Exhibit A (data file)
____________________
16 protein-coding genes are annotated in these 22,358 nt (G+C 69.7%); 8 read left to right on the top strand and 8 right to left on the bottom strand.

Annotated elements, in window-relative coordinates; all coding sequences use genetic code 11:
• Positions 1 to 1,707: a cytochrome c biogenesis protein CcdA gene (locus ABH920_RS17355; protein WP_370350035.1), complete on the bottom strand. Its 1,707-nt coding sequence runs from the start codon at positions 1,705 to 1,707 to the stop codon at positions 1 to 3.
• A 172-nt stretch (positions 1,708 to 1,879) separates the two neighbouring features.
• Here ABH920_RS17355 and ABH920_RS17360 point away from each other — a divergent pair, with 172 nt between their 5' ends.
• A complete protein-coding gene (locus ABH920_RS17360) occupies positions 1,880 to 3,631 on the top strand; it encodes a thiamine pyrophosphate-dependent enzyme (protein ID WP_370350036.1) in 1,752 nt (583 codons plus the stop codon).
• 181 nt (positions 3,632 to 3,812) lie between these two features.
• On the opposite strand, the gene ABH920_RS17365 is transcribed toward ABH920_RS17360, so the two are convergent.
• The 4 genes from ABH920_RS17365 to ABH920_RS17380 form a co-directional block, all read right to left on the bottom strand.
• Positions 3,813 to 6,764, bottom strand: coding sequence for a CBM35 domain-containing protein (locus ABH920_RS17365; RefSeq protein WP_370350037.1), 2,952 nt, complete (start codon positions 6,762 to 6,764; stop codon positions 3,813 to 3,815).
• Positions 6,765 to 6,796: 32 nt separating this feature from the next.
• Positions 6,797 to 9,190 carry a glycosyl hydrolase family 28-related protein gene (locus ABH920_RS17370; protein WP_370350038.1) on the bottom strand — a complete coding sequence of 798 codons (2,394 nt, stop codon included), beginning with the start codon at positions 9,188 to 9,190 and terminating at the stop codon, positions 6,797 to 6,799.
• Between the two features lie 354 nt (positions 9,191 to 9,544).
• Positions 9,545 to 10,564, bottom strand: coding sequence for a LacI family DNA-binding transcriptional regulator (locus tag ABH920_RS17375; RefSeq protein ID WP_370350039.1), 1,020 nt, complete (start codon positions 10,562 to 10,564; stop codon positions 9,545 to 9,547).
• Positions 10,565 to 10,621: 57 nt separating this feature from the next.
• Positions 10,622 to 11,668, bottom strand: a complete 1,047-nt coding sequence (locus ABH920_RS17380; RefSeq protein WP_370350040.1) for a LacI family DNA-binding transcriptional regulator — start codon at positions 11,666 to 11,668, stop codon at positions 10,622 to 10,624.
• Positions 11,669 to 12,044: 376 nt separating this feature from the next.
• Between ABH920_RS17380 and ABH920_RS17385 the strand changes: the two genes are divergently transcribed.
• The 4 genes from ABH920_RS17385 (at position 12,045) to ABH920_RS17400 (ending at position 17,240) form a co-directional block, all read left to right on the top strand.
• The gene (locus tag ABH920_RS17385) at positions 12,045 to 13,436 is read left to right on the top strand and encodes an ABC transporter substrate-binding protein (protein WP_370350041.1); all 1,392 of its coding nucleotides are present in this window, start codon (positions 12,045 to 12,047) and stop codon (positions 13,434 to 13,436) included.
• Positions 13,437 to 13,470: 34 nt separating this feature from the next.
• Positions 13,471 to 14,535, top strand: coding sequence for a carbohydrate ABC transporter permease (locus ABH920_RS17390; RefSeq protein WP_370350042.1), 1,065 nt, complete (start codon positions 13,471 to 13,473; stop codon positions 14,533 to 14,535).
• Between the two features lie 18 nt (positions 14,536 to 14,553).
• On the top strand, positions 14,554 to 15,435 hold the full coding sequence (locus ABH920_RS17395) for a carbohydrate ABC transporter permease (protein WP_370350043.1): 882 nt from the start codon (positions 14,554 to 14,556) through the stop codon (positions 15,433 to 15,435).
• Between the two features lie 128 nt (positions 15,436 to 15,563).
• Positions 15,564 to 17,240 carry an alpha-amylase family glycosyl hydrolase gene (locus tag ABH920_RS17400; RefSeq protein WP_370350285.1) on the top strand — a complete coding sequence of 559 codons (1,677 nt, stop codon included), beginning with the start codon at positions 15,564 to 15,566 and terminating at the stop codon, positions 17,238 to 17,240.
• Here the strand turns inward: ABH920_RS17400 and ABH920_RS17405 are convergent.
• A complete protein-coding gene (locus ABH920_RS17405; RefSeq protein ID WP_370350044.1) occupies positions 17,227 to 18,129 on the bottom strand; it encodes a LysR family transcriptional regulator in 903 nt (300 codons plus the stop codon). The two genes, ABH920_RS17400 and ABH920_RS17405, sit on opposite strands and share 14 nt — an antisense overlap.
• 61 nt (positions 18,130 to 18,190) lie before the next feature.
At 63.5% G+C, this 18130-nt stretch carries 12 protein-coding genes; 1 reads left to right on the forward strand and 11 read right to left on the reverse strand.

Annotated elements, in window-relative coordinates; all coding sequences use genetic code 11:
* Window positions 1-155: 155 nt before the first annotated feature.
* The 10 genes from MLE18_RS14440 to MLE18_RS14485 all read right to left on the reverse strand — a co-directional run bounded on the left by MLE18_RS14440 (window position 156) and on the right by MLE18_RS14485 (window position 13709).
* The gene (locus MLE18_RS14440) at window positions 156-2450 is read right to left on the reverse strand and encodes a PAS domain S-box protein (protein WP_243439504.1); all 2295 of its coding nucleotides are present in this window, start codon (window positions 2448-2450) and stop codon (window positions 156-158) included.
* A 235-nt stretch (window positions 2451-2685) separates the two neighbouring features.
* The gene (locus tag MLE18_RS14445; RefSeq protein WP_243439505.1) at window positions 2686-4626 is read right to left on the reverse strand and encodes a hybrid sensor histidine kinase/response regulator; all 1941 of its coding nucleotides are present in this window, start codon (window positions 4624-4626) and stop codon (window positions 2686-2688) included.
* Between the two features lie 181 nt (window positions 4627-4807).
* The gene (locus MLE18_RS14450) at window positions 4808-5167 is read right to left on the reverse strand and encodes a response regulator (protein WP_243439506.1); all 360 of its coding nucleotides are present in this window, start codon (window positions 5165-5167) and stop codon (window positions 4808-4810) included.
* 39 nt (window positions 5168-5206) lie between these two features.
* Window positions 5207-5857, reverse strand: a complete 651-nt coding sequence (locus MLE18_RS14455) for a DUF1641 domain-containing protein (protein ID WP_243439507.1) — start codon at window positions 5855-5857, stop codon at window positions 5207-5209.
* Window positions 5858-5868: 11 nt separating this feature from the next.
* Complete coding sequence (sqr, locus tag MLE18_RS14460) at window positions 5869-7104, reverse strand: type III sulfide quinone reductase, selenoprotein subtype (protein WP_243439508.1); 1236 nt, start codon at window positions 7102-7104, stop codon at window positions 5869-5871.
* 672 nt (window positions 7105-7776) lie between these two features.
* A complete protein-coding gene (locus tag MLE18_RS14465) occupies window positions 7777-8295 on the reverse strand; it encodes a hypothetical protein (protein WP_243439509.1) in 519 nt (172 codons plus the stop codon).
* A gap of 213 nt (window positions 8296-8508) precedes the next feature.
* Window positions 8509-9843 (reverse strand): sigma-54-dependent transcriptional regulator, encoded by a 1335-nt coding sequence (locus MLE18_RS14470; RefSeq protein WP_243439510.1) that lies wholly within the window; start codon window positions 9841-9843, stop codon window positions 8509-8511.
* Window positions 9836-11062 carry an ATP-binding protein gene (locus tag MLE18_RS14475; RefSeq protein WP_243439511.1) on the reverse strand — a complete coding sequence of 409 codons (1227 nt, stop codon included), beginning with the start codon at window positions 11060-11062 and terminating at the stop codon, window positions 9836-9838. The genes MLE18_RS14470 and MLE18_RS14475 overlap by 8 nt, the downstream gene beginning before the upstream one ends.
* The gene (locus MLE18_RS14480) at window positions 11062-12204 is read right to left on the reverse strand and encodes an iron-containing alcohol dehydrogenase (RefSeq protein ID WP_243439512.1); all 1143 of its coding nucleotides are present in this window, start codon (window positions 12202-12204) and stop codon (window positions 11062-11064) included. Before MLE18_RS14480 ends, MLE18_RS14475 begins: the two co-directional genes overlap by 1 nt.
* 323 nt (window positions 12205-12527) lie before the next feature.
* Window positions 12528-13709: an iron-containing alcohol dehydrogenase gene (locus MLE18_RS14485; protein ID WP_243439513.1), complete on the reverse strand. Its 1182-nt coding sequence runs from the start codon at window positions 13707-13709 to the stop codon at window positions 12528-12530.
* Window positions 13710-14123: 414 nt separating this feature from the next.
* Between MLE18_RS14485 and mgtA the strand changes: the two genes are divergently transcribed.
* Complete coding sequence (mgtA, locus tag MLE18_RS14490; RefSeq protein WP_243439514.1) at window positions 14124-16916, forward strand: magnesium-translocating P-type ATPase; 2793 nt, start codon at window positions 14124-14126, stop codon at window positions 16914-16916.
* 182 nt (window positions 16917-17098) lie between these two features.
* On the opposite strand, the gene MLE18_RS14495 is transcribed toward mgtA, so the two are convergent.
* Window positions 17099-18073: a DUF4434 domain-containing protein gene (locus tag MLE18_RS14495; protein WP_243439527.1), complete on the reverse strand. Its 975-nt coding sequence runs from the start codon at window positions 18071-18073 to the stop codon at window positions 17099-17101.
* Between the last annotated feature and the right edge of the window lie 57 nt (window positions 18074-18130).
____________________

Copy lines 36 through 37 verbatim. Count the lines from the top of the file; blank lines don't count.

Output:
* The gene (locus tag MLE18_RS14445; RefSeq protein WP_243439505.1) at window positions 2686-4626 is read right to left on the reverse strand and encodes a hybrid sensor histidine kinase/response regulator; all 1941 of its coding nucleotides are present in this window, start codon (window positions 4624-4626) and stop codon (window positions 2686-2688) included.
* Between the two features lie 181 nt (window positions 4627-4807).